The Jake Lingle Killing - Recap

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In 1930, the gangs have divided Chicago into two sections. Barney Bertsche runs the North Side and the Viale brothers, Augie and Vito, control the South Side. The line of demarcation is Madison Street. Newspaper reporter Jake Lingle phones in a story about a two gangland shootings but is later shot down in a subway station by a hood named Leo Brothers. Thousands of people turn out for Lingle's funeral which marked the first time in Chicago history that a reporter had been killed by the Mobs. Lingle's newspaper puts up a $25,000.00 reward for information leading up to the capture of his killer.

Ex-convict Bill Hagen decides to make a try for the reward money. He meets with Ness and Flaherty and offers them a deal. Hagen will give them tips about the illicit booze operations of Barney Bertsche if they will pass onto him any tidbits of information they discover about the Lingle killing. Ness and Flaherty reluctantly agree to the deal.

Later Ness meets with D.A. Beecher Asbury who reveals to him the truth about Jake Lingle. Though he's now a martyr with the public, in reality Lingle was pocketing money from the Mob for being a broker for police protection. Reportedly over $50,000 per year.

Hagen, who used to be a bootlegger in St. Louis, meets with Barney Bertsche and gets a job in his organization. After getting Bertsche to trust him, Hagen tips off Ness about one of the gang's stills located at a farmhouse. The Untouchables raid the joint and one of the men arrested there tips them that one Paddy O'Day supplied the gun for the Lingle killing. Ness relays this bit of info to Hagen.

Hagen tips off Ness a few more times but Jack Zuta, one of Bertsche's lieutenants, is getting suspicious and thinks he's a stoolie. Zuta and another Bertsche lieutenant, Joe Aiello, set a trap by giving Hagen false info about a distillery. Hagen calls Ness about the distillery but unknown to him if Ness raids, he will be exposed. The trap fails when Ness doesn't fall for it because of the unusual location (a residential neighborhood) and lack of alcohol odor in the air.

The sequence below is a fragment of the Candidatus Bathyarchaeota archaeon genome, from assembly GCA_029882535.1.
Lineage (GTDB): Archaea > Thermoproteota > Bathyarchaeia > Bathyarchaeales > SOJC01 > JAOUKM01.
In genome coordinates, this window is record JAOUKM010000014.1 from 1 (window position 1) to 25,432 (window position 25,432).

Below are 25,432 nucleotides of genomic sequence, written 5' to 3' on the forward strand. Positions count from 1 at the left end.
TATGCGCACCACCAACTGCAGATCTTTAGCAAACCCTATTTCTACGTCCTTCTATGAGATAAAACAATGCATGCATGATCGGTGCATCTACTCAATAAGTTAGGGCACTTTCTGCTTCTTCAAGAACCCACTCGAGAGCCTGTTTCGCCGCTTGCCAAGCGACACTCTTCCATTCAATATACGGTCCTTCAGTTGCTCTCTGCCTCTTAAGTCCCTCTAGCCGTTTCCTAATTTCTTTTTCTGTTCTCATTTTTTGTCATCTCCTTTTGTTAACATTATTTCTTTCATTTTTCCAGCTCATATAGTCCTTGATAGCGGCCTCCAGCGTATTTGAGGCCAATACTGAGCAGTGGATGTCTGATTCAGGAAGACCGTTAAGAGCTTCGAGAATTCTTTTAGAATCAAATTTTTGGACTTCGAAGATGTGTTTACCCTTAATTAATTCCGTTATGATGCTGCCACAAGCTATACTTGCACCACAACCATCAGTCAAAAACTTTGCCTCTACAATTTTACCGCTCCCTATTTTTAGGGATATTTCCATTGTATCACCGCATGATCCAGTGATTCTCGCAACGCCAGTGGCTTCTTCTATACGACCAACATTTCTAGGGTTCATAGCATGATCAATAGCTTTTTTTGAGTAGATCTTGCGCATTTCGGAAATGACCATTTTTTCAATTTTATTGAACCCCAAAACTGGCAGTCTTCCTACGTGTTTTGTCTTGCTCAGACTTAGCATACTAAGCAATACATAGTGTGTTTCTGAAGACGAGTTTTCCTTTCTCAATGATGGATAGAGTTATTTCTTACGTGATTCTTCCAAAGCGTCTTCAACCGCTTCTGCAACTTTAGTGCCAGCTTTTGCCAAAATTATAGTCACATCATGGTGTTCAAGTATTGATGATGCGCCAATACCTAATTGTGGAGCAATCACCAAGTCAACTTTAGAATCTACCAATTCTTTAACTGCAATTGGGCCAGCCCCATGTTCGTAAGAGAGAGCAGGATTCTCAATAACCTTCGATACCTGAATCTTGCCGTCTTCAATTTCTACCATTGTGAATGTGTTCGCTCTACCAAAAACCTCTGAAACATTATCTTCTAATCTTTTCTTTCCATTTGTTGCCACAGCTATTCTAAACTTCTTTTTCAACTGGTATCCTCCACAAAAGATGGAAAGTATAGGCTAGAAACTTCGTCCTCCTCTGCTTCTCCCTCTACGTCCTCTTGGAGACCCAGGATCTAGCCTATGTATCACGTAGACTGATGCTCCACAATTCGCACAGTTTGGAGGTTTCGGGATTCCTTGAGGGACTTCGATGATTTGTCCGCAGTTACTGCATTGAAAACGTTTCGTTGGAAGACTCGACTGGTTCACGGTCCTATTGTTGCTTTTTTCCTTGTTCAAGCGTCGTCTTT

Now it's Jack Zuta who's in trouble. Not only is Bertsche mad at him for accusing Hagen of being an informant he's also discovered that it was Zuta who had Lingle killed. Zuta tries to make off with the cash from the office safe but Bertsche catches him. He lets Zuta have two grand and go on the lam.

Bertsche calls up Augie Viale and asks for a conference. They meet at Viale's headquarters and agree to a game of "death" blackjack. Each time one of them loses a round he has to agree to let the other knock off one of his gang. Viale loses Albert Anselmi and John Scalise. Bertsche loses Joe Aiello and the on the lam Jack Zuta. All four later die in a hail of machine gun bullets. Zuta gets his in a Wisconsin dance hall.

Meanwhile, Ness discovers some interesting things about the seemingly cynical Bill Hagen. It seems that his wife left him and took their young son because she was sick and tired of his life of crime. Hagen is hoping to use the reward money to start a new life and reunite with his wife. This leads him to pass up a huge booze deal with Bertsche which could be worth $300,000. Hagen informs Ness about a booze convoy and then Ness tells him that the man who shot Lingle is Leo Brothers. (Ness having gotten the info from the aforementioned Paddy O'Day) Hagen discovers the hotel where Brothers has been hiding. He goes there and apprehends him thus collecting the reward for the capture of Lingle's killer.

In the final scene, Ness muses to Flaherty about the irony of the situation. Lingle looked good on the outside but was rotten to the core on the inside. Hagen appeared rotten but in reality only wanted to reunite with his family.